Aerographite claims title of World's Lightest Solid Material A microscope image of aerographite, which is now officially the world's lightest solid material (Image: Technical University of Hamburg) While they were each once hailed as the lightest solid material ever made, metallic microlattice and aerogel have now been moved back to second and third place (respectively), with aerographite taking the crown. Developed by a team from the Technical University of Hamburg and Germany’s University of Kiel, the material is composed of 99.99 percent air, along with a three-dimensional network of porous carbon nanotubes that were grown into each other.
The diatom Coscinodiscus wailesii has shells that are built out of several layers of silica. Pores and patterns form cylinders that absorb all light without letting any out. (Photo: Anita Fossdal/SINTEF Materials and Chemistry) A bright future – with algae
Antifouling paints are intended to keep hulls beneath the waterline free of barnacles, seaweed and other organisms, but traditional paints are also devastating on marine environments. (Photo: Colourbox) Boaters getting their pleasure craft ready for the summer season know that barnacles, algae and other marine organisms love to attach to any part of the vessel below the waterline. High-tech antifouling paint
Anti Wi-Fi Wallpaper To Go On Sale In 2013, Costs A Tad More Than Normal Ones A new type of wallpaper, which has been developed by scientists from the "institut polytechnique Grenoble INP" and the "Centre Technique du Papier", will go on sale in 2013 after a Finnish firm, Ahlstrom acquired the license. What looks like a bog standard wallpaper roll actually contains silver particles that allows it to filter out up to three different frequencies simultaneously. It is not the first time that such a technology has surfaced.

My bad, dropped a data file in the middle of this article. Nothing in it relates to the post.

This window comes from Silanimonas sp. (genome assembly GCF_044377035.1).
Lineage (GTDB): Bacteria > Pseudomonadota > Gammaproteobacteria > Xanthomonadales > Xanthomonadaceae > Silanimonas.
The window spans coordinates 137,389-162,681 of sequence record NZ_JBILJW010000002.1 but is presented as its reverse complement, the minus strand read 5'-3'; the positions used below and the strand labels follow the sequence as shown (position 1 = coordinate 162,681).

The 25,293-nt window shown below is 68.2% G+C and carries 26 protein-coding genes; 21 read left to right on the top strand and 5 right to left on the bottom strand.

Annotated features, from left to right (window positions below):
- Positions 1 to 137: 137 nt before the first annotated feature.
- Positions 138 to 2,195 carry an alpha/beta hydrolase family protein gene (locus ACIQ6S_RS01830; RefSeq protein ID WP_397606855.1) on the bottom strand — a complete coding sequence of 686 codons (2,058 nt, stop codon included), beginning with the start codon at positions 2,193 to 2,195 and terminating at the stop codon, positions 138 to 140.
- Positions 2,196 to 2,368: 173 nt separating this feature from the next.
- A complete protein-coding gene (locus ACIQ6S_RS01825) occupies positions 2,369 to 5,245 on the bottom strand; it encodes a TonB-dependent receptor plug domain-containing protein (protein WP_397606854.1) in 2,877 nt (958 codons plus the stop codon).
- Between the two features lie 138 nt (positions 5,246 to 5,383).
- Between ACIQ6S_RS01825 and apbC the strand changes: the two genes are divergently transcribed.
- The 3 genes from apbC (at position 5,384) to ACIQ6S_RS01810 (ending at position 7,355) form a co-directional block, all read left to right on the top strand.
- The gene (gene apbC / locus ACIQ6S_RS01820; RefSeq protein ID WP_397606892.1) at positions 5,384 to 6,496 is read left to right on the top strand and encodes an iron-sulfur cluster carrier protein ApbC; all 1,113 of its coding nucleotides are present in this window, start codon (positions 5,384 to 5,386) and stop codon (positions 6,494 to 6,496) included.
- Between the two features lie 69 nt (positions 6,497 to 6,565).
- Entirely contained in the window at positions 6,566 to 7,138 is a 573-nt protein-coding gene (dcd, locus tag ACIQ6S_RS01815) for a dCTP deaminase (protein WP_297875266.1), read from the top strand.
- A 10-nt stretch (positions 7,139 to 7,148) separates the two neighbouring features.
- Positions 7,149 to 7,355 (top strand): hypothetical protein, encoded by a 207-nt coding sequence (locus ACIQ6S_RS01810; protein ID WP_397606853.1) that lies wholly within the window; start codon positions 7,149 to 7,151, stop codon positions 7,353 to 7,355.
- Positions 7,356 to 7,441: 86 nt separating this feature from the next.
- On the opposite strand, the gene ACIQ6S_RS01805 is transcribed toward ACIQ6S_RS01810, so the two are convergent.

Non-glare nanotextured multifunctional glass repels water and dust Glass has a unique look - despite its clarity you can tell there is a material there by the way it reflects light, and that it isn't plastic or crystal.
Alcoa announces "smog-eating" architectural panels Last week that giant multinational of aluminum production Alcoa announced its new "smog-eating" architectural panels - in other words cladding stuck to a building's exterior that can remove pollutants from the surrounding air.
A Hong Kong company is selling 100% biodegradable fast food containers, made from waste straw left over after wheat harvesting (Photo via Shutterstock) Image Gallery (2 images) Biodegradable fast food containers made from waste straw
EBIT system promises stronger, cheaper plastic parts EBIT is based around an extrusion blow-molding platform, with an added injection-molding unit
Scientist Fiddles With Spider Silk
Students design goop-filled bags to fill potholes Have you ever mixed corn starch with water?